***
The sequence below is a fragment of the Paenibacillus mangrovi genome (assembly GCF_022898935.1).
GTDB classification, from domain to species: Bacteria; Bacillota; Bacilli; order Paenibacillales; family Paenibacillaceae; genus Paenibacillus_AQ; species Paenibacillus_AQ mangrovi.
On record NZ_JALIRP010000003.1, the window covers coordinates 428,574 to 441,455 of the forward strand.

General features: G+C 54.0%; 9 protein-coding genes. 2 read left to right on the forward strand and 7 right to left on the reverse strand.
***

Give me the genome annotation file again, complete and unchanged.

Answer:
The sequence below is a fragment of the Paenibacillus mangrovi genome (assembly GCF_022898935.1).
GTDB classification, from domain to species: Bacteria; Bacillota; Bacilli; order Paenibacillales; family Paenibacillaceae; genus Paenibacillus_AQ; species Paenibacillus_AQ mangrovi.
On record NZ_JALIRP010000003.1, the window covers coordinates 428,574 to 441,455 of the forward strand.

General features: G+C 54.0%; 9 protein-coding genes. 2 read left to right on the forward strand and 7 right to left on the reverse strand.